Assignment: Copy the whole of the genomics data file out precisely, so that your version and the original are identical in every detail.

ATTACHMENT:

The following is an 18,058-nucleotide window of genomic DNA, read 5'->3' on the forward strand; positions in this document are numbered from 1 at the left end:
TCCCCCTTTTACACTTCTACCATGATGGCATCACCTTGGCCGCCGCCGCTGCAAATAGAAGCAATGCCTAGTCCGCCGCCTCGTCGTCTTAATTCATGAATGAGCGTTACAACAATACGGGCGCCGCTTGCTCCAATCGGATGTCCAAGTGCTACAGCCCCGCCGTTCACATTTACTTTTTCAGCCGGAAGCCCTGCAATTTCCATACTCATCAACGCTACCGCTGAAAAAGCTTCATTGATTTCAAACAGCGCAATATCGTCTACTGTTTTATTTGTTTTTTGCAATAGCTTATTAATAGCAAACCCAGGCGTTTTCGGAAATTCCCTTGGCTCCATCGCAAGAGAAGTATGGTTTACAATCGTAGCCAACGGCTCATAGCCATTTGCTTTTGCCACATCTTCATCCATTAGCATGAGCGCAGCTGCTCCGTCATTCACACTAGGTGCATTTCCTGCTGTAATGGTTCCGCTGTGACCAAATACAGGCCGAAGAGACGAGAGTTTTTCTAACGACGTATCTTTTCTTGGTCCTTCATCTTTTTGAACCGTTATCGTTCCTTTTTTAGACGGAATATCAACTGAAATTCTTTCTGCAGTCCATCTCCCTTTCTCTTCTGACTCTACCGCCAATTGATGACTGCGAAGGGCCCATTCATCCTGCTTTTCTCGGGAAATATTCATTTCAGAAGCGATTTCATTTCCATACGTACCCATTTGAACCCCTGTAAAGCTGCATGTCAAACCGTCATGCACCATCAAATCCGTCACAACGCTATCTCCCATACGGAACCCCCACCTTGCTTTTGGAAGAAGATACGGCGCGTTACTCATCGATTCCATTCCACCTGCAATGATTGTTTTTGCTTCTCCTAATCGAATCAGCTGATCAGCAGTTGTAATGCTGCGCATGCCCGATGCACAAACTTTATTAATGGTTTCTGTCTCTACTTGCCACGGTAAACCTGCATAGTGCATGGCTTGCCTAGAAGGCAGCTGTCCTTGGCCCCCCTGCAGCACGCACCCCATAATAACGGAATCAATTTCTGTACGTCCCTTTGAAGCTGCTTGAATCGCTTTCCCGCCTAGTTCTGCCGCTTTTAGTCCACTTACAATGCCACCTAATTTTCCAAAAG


The following is an 18,058-nucleotide window of genomic DNA, read 5'->3' on the forward strand; positions in this document are numbered from 1 at the left end:
TCCCCCTTTTACACTTCTACCATGATGGCATCACCTTGGCCGCCGCCGCTGCAAATAGAAGCAATGCCTAGTCCGCCGCCTCGTCGTCTTAATTCATGAATGAGCGTTACAACAATACGGGCGCCGCTTGCTCCAATCGGATGTCCAAGTGCTACAGCCCCGCCGTTCACATTTACTTTTTCAGCCGGAAGCCCTGCAATTTCCATACTCATCAACGCTACCGCTGAAAAAGCTTCATTGATTTCAAACAGCGCAATATCGTCTACTGTTTTATTTGTTTTTTGCAATAGCTTATTAATAGCAAACCCAGGCGTTTTCGGAAATTCCCTTGGCTCCATCGCAAGAGAAGTATGGTTTACAATCGTAGCCAACGGCTCATAGCCATTTGCTTTTGCCACATCTTCATCCATTAGCATGAGCGCAGCTGCTCCGTCATTCACACTAGGTGCATTTCCTGCTGTAATGGTTCCGCTGTGACCAAATACAGGCCGAAGAGACGAGAGTTTTTCTAACGACGTATCTTTTCTTGGTCCTTCATCTTTTTGAACCGTTATCGTTCCTTTTTTAGACGGAATATCAACTGAAATTCTTTCTGCAGTCCATCTCCCTTTCTCTTCTGACTCTACCGCCAATTGATGACTGCGAAGGGCCCATTCATCCTGCTTTTCTCGGGAAATATTCATTTCAGAAGCGATTTCATTTCCATACGTACCCATTTGAACCCCTGTAAAGCTGCATGTCAAACCGTCATGCACCATCAAATCCGTCACAACGCTATCTCCCATACGGAACCCCCACCTTGCTTTTGGAAGAAGATACGGCGCGTTACTCATCGATTCCATTCCACCTGCAATGATTGTTTTTGCTTCTCCTAATCGAATCAGCTGATCAGCAGTTGTAATGCTGCGCATGCCCGATGCACAAACTTTATTAATGGTTTCTGTCTCTACTTGCCACGGTAAACCTGCATAGTGCATGGCTTGCCTAGAAGGCAGCTGTCCTTGGCCCCCCTGCAGCACGCACCCCATAATAACGGAATCAATTTCTGTACGTCCCTTTGAAGCTGCTTGAATCGCTTTCCCGCCTAGTTCTGCCGCTTTTAGTCCACTTACAATGCCACCTAATTTTCCAAAAG